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Near-Infrared Fluorescence Probe for in Situ Detection of Superoxide Anion and Hydrogen Polysulfides in Mitochondrial Oxidative Stress

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journal contribution
posted on 29.02.2016, 00:00 authored by Yan Huang, Fabiao Yu, Jianchao Wang, Lingxin Chen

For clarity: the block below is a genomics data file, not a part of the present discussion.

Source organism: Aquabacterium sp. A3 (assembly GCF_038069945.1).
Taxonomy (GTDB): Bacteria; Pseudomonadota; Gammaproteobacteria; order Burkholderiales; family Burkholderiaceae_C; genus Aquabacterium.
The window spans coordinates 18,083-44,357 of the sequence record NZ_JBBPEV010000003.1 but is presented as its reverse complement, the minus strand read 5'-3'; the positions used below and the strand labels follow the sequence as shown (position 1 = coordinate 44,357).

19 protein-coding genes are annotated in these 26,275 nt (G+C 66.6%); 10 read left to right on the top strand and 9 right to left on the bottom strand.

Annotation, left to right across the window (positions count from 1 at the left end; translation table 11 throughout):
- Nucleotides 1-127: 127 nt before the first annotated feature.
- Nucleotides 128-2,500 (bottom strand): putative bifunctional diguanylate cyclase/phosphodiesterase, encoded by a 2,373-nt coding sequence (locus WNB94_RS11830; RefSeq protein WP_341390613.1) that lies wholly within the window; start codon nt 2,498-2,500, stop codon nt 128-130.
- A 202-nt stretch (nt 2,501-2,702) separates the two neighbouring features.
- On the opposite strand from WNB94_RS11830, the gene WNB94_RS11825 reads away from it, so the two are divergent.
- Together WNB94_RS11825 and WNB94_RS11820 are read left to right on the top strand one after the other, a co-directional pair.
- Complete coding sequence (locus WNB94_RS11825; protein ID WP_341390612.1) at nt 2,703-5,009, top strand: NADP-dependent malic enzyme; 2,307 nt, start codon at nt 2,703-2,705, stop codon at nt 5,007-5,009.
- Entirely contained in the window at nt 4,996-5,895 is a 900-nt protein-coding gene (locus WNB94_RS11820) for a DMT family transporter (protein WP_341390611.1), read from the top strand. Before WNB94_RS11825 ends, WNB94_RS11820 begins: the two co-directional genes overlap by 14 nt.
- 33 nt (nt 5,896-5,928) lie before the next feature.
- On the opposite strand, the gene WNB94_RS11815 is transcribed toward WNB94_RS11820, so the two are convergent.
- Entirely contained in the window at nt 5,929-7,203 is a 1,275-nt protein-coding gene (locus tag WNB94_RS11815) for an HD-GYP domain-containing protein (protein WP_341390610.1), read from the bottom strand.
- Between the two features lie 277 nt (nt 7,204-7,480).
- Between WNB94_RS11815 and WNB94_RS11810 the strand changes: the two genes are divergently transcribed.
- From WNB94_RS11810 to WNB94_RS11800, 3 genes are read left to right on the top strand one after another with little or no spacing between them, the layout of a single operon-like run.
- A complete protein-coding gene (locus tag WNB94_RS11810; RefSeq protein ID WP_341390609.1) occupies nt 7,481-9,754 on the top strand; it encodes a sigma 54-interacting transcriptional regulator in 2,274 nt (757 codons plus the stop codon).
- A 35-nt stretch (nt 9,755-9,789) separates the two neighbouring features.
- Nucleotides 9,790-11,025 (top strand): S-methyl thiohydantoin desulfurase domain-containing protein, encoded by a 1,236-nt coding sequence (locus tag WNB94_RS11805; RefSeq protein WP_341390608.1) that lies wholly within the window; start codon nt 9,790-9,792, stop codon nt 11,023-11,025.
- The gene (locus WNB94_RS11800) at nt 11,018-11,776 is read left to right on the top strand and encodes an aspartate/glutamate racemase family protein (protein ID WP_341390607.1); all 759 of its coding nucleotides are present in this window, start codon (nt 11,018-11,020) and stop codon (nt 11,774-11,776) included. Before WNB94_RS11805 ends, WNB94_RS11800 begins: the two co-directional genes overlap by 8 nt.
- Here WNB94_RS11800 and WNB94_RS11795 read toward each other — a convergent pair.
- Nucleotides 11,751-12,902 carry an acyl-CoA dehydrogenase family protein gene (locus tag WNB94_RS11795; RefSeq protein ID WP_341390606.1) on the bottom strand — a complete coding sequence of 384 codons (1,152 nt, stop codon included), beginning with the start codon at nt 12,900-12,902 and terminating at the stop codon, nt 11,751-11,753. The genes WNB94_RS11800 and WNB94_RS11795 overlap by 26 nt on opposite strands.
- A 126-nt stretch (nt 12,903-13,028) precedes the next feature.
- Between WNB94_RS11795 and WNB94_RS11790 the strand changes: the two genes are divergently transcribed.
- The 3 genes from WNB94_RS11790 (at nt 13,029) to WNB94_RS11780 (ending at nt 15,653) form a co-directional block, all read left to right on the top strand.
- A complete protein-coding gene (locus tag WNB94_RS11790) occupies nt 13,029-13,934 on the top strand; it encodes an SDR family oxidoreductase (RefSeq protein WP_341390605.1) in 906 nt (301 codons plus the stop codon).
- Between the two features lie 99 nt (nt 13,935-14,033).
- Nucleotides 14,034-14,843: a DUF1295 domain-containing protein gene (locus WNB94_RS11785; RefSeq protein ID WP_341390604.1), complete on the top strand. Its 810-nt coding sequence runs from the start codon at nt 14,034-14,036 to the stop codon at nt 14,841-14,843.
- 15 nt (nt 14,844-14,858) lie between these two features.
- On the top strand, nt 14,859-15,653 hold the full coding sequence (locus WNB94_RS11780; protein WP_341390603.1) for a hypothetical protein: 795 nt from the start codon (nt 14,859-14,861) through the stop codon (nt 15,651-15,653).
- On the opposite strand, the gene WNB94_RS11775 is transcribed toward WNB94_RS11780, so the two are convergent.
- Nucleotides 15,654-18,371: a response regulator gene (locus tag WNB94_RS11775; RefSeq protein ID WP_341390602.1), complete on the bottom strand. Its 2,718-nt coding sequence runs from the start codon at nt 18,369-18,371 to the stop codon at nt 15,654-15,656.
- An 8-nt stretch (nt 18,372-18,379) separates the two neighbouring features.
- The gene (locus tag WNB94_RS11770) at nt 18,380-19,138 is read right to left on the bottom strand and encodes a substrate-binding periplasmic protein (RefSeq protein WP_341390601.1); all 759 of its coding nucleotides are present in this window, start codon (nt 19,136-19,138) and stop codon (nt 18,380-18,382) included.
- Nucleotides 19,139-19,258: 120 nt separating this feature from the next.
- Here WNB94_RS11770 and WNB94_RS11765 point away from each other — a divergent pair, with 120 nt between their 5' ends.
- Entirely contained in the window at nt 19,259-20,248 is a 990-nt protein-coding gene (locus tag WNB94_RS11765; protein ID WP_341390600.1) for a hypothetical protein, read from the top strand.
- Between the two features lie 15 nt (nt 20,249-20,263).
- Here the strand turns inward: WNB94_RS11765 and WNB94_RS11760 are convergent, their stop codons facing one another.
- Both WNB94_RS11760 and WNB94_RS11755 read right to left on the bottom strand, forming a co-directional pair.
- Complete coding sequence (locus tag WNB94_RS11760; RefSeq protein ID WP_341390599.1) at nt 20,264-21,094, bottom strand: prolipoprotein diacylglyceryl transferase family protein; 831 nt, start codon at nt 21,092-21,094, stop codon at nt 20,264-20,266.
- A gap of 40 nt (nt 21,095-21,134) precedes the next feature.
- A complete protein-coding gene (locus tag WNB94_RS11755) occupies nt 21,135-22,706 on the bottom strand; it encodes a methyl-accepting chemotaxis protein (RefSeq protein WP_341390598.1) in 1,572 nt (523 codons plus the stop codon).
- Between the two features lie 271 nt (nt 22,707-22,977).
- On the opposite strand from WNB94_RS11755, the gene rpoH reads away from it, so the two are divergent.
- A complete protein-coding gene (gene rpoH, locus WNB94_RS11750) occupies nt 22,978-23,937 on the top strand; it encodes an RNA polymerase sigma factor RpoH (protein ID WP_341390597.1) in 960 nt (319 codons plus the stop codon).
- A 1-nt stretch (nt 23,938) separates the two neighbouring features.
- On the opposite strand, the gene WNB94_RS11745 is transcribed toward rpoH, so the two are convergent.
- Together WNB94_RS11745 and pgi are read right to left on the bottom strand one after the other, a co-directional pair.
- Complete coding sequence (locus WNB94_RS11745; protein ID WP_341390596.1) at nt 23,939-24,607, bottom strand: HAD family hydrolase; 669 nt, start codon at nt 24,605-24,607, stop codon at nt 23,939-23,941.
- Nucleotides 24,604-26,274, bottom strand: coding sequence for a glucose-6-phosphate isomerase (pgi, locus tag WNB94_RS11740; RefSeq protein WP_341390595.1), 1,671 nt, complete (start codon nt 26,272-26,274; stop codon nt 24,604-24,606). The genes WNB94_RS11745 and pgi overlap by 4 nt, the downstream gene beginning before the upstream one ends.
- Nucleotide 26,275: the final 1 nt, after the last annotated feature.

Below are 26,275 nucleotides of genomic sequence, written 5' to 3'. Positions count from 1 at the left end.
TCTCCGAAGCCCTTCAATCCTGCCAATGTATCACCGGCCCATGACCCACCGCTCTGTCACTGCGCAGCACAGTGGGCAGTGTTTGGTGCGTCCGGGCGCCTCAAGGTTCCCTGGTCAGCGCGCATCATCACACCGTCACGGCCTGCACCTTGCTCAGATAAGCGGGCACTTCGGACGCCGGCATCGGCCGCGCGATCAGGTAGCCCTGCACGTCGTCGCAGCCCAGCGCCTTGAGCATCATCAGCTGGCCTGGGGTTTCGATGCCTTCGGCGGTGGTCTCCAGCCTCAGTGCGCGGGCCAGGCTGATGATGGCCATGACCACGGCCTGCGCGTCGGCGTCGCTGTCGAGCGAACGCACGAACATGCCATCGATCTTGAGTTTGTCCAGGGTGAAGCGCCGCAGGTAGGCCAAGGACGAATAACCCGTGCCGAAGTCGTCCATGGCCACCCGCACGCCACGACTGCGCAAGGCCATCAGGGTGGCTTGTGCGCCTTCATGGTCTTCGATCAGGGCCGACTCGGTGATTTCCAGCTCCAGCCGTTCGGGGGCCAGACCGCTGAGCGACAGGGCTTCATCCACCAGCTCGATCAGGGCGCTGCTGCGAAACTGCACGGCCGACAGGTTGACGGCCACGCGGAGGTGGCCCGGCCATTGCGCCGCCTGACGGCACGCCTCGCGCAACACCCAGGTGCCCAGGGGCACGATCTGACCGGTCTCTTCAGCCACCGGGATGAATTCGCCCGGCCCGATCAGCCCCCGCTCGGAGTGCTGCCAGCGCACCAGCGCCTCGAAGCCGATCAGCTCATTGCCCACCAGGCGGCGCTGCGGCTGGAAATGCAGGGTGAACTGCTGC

H2S plays important physiological and pathological roles in the cardiovascular system and nervous system. However, recent evidence imply that hydrogen polysulfides (H2Sn) are the actual signaling molecules in cells. Although H2Sn have been demonstrated to be responsible for mediating tumor suppressors, ion channels, and transcription factors, more of their biological effects are still need to be elaborated. On one hand, H2Sn have been suggested to be generated from endogenous H2S upon reaction with reactive oxygen species (ROS). On the other hand, H2Sn derivatives are proposed to be a kind of direct antioxidant against intracellular oxidative stress. This conflicting results should be attributed to the regulation of redox homeostasis between ROS and H2Sn. Superoxide anion (O2•–) is undoubtedly the primary ROS existing in mitochondria. We reason that the balance of O2•– and H2Sn are pivotal in physiological and pathological processes. Herein, we report two near-infrared fluorescent probes Hcy-Mito and Hcy-Biot for the detection of O2•– and H2Sn in cells and in vivo. Hcy-Mito is conceived to be applied in mitochondria, and Hcy-Biot is designed to target tumor tissue. Both of the probes were successfully applied for visualizing exogenous and endogenous O2•– and H2Sn in living cells and in tumor mice models. The results demonstrate that H2Sn can be promptly produced by mitochondrial oxidative stress. Flow cytometry assays for apoptosis suggest that H2Sn play critical roles in antioxidant systems.